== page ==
(HealthDay News) — Uncertainty about the human papillomavirus (HPV) vaccine is high, according to a study presented at the American Association for Cancer Research’s Conference on the Science of Cancer Health Disparities in Racial/Ethnic Minorities and the Medically Underserved in Atlanta.

Kassandra I. Alcaraz, PhD, MPH, from the American Cancer Society in Atlanta, and colleagues examined perceptions about HPV vaccination using data from the National Cancer Institute’s Health Information National Trends Survey collected from 2012 to 2013 for 1,417 HPV vaccine-relevant respondents who had someone in their immediate family aged 9 to 27 years old.

The researchers found that 25% of vaccine-relevant individuals reported talking to a health care provider about the HPV vaccine, with significant variation by education level. The lowest levels of confidence in the vaccine’s effectiveness were reported by non-Hispanic blacks (18.6%). Seventy percent of respondents reported not knowing how successful the vaccine was at preventing cervical cancer, with the highest level of uncertainty reported by African-Americans (78%).

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Education and gender were the only sociodemographic characteristics that were significantly associated with uncertainty (P = 0.002 and 0.04, respectively). After adjustment for sociodemographic characteristics, vaccine-relevant individuals who had never talked to a provider about the HPV vaccine were significantly more likely not to know about its effectiveness (adjusted odds ratio, 3.89).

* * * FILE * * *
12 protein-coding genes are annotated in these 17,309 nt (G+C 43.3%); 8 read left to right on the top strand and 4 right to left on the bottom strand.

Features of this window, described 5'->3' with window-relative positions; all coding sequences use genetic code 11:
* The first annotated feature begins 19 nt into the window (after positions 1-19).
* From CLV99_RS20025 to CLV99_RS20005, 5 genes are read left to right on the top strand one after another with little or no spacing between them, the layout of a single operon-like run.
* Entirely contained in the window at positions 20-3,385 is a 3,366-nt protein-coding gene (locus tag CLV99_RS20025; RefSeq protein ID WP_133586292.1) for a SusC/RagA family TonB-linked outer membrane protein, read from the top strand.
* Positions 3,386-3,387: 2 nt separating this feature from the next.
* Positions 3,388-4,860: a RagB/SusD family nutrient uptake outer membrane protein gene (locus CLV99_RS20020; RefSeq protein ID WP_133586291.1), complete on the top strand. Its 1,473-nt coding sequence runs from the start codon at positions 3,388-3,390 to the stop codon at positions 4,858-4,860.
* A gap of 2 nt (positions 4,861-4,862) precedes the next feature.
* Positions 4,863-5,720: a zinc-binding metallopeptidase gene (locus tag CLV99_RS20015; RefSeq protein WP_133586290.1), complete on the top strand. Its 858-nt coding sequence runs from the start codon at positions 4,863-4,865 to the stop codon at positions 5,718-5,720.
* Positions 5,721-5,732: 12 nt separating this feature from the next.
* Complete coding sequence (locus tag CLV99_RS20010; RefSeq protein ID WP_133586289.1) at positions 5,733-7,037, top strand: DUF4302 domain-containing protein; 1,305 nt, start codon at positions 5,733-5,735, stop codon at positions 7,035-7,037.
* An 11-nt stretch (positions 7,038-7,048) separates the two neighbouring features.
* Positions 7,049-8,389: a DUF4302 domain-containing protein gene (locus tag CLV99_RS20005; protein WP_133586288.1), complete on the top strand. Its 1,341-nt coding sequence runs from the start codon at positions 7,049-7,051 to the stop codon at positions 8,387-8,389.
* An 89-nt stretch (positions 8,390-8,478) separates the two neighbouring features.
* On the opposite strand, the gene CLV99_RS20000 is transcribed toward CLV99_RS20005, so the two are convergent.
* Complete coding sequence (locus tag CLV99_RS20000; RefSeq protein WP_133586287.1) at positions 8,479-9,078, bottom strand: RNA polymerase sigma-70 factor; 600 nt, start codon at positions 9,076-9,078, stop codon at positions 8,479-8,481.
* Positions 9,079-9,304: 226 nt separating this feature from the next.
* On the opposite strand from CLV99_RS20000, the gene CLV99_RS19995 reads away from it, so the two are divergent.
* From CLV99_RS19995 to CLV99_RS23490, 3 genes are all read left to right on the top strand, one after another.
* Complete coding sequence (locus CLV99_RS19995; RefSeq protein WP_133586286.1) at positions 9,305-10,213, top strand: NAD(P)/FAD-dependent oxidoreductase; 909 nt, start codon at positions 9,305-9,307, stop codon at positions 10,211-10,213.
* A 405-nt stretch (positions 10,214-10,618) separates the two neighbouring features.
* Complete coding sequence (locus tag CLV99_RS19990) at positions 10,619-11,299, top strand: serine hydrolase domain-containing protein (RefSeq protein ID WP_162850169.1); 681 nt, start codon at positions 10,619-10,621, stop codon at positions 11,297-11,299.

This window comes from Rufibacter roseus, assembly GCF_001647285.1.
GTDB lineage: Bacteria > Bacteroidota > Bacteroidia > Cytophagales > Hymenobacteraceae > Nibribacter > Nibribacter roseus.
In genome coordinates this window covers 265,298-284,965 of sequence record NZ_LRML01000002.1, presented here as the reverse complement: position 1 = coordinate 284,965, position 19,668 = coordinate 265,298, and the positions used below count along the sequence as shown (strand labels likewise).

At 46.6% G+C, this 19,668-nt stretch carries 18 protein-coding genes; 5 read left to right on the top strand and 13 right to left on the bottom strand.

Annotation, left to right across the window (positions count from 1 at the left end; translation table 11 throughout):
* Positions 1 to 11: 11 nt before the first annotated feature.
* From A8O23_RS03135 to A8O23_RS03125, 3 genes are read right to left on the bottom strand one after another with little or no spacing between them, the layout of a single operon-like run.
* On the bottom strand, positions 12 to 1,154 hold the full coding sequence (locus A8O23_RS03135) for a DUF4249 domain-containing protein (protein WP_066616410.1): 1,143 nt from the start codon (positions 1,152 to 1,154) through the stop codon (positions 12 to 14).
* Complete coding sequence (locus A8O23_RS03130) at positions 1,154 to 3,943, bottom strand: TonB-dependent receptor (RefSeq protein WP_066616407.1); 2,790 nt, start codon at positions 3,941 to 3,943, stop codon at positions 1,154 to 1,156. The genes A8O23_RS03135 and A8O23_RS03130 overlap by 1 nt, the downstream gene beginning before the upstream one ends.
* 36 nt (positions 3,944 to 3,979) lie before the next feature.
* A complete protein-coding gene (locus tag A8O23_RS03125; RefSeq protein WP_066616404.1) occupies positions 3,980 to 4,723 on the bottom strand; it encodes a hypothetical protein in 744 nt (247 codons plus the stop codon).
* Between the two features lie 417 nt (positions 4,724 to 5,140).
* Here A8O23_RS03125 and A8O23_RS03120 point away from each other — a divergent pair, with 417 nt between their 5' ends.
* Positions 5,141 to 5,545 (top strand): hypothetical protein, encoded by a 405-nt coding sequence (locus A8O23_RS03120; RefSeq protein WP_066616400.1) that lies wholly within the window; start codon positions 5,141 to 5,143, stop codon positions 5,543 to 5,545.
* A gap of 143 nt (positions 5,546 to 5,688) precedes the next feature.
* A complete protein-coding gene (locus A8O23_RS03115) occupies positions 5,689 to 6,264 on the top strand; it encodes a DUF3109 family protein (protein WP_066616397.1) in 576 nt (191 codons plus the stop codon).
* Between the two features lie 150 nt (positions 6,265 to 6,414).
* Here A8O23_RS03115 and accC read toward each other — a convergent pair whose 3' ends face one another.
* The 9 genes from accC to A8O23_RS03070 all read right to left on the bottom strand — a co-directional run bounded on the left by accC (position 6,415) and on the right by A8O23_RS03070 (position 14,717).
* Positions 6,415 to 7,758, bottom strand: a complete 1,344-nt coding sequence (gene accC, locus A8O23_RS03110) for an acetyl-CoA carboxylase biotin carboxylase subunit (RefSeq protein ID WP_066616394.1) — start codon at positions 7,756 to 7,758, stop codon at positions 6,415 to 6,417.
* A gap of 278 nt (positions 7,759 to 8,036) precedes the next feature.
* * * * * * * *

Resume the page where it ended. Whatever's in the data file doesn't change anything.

“Our findings suggest we should encourage health care providers to discuss the effectiveness of the HPV vaccine with patients who are age-eligible for vaccination and parents of vaccine-eligible adolescents,” Alzaraz said in a statement.


  1. Alcarez K. Examining perceptions about the HPV vaccine by sociodemographic characteristics and factors associated with perceptions: Findings from the 2012 Health Information National Trends Survey (HINTS). AACR’s Conference on the Science of Cancer Health Disparities in Racial/Ethnic Minorities and the Medically Underserved; Atlanta.